You need to examine why you want to change agents. Have a conversation with your agent ... and you each can decide whether this is a good match ... just realize if you have a contract it's not just up to you.
Good luck and best,
Unwavering Commitment to Service, Unsurpassed Results
And I'm sure any agent understands that customers have access to tons of information now and many realtors. I think that its a shame that customers have such a robust information line, without the piece of understanding that "finding the best realtor for you" is the best way to go.
Letting a Realtor get to know you and help you is very important to creating a relationship that works for a long time. Also understand that their service area is broader than a10 mile radius. Most realtors can help you with property within a 100 mile radius in Northern California and do so quite easily.
I'm not sure why people shy away from the committment to one, but you should get much better service that way. And if you dont, then you get one you DO get great service with. Good Luck Joe.
Like others have said just have an eyeball to eyeball with the agent. Unless he's a real jerk or there's more to the story than we know I would think he'd be happy to catch and release. I certainly wouldn't want to be in a business relationship with someone who didn't want to be in one with me.
Whatever you choose to do, be honest with the agent you are choosing to leave behind. Thank them for their time and let them know you no longer wish to work with them. This is important so that they wont put more time into a project that wont be going to completion.
Ours is a business that is based very strongly on relationships. You have to feel comfortable with the person who is helping you with the biggest investment of your life. It is a series of emotional, as well as financial, stressess.
Just be honest. You want to have good karma with you during your home purchase.
J. Rockcliff Realtors - Lafayette
We don't get paid for our time, only successful transactions. By being honest with agent number one, you are being respectful of that person's time. At that point, it';s the agent's decision whether to continue working with you or to graciously exit the scene.
All of this is presuming that you did not sign an exclusive buyer's agent agreement...If you did happen to sign one, it is a very different scenario...
What are your reasons for discontinuing with this agent --- have you lost out on your other offers? If your offers were written based on your directions in spite of what your agent has recommended, then perhaps you should examine your directions instead of changing your agents.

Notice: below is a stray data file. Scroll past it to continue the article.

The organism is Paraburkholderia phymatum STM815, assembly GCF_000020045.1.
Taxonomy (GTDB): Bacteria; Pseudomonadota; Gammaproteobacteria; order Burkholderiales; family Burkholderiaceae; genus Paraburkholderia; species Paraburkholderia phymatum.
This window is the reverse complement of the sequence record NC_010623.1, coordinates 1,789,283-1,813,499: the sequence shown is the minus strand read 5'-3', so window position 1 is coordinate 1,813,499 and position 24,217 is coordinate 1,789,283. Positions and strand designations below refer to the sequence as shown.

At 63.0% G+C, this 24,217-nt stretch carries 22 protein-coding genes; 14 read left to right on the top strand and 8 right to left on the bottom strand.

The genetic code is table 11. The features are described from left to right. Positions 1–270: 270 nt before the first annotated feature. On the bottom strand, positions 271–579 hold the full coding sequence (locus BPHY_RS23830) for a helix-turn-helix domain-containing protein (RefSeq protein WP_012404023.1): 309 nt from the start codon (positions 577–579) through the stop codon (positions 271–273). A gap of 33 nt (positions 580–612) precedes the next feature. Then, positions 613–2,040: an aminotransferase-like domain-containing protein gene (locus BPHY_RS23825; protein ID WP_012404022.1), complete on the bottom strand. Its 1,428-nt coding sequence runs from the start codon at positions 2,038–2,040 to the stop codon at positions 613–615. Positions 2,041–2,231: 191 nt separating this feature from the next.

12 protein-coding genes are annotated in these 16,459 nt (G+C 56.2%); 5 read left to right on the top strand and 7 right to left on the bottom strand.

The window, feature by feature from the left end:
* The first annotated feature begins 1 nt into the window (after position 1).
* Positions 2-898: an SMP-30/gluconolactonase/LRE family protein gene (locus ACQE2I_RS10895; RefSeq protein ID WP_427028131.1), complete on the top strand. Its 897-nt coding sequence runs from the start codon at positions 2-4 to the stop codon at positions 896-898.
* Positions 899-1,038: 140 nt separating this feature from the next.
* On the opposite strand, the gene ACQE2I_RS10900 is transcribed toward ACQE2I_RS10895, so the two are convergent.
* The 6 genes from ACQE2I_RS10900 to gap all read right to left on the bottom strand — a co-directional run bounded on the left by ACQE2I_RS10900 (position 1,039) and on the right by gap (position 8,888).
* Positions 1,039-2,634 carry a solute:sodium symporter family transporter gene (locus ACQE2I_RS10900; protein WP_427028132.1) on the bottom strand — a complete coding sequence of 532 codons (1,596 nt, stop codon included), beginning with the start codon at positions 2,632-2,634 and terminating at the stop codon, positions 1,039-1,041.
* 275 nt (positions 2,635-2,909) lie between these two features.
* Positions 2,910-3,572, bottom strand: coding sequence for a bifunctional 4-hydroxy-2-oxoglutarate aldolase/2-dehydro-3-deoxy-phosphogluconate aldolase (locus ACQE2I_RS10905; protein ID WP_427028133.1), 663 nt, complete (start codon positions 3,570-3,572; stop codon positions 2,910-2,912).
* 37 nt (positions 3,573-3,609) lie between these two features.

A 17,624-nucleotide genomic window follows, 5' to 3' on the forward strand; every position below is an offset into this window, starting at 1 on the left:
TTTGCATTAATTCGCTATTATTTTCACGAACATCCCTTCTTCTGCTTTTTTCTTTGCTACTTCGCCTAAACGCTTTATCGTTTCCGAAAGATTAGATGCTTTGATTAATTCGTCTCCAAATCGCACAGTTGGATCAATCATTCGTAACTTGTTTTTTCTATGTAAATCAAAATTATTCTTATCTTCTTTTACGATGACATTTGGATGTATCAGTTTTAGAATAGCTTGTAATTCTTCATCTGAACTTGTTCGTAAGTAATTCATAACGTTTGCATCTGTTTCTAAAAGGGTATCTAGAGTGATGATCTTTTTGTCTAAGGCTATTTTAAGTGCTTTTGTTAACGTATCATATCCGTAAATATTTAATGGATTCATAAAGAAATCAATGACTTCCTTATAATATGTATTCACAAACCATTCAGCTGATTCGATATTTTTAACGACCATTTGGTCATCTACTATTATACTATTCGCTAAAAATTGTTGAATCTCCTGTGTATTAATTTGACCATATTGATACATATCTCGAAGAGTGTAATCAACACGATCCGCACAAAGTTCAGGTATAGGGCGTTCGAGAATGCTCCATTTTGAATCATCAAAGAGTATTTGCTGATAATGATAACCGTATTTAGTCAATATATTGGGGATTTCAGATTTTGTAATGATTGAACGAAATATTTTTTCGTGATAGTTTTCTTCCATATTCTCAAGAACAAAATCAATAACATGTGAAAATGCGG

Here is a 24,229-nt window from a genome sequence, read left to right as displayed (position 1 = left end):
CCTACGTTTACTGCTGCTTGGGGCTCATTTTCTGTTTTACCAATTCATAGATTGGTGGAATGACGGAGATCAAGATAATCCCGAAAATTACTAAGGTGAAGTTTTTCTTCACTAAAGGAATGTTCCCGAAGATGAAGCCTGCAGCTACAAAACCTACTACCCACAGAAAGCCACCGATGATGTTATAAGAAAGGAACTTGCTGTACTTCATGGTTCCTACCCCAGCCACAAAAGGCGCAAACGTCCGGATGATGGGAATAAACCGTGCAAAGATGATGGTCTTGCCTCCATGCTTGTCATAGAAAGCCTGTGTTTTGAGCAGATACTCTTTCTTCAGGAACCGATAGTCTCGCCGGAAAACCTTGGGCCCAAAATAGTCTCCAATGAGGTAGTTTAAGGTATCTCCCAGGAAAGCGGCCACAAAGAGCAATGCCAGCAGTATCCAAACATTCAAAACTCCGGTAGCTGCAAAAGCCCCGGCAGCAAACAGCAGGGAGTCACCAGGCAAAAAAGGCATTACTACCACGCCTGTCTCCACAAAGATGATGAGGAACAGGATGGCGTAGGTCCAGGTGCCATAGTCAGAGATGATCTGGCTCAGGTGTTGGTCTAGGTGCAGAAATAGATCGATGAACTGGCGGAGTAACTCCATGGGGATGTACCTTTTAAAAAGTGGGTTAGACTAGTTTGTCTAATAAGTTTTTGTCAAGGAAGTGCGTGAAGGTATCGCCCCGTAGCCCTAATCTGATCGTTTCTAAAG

Right now, with low inventories, we are experiencing multiple offer/over bidding situations. Knowing that, and if you really want a house, why wouldn't you adjust not only your expectations but also your strategy.
We have so many buyers who still think it's a buyer's market and as such, think they can low ball an offer. After getting beat out on a few offers, they finally change gears. Changing agents but not changing strategies will reap the same results.
Communication and committment are two things that will get you where you want to go. Make sure you are using a local realtor that knows the ins and outs of this market.
I see you are in Menlo Park and presumably writing an offer in Walnut Creek, based on where you posted the question. Could it be that you are working with an agent that does not know the Walnut Creek market? If so, you will probably be well advised to change to an agent who works the San Ramon Valley. But please, as others have said, do not just work with two agent concurrently. This is not fair to either of them. Ethically, you have to to close out your relationship with your present agent before starting to work with another one.
Bernard Gibbons, J. Rockcliff Realtors
DRE License # 01331583
Phone (925) 997-1585 - firstname.lastname@example.org
The bigger question, though, is choosing an agent that'll best meet your needs. That means a familiarity with the geographical area, a familiarity with the type of property you're looking for, and a compatability with each other--buyer and agent.
Sometimes it makes sense to use 2 agents at the same time. Perhaps you're looking in 2 different states, and one or both of the agents is only licensed in one of the states. Sometimes you might be looking at 2 wildly different types of properties. Those situations exist, but they're relatively rare. And it doesn't sound as if they apply in your case.
You haven't explained why you're dissatisfied with your current agent. Think it through. If there are legitimate reasons (the agent doesn't know the geographic area you're interested in, the agent doesn't promptly follow up on your calls or e-mails, etc.), then certainly consider terminating your relationship with the first one and finding another one. But if it's just because you've ended up in a multiple-bid situation, that happens to all agents.
Whatever you do, though, be absolutely honest and transparent with all agents involved.
Unless you've signed an exclusivity agreement with that first agent, you're under no contractual obligation to keep using him. However, if you happen to get lucky and win that first bid, you'll have to use him for the rest of the transaction. Otherwise, you're free to work with another agent.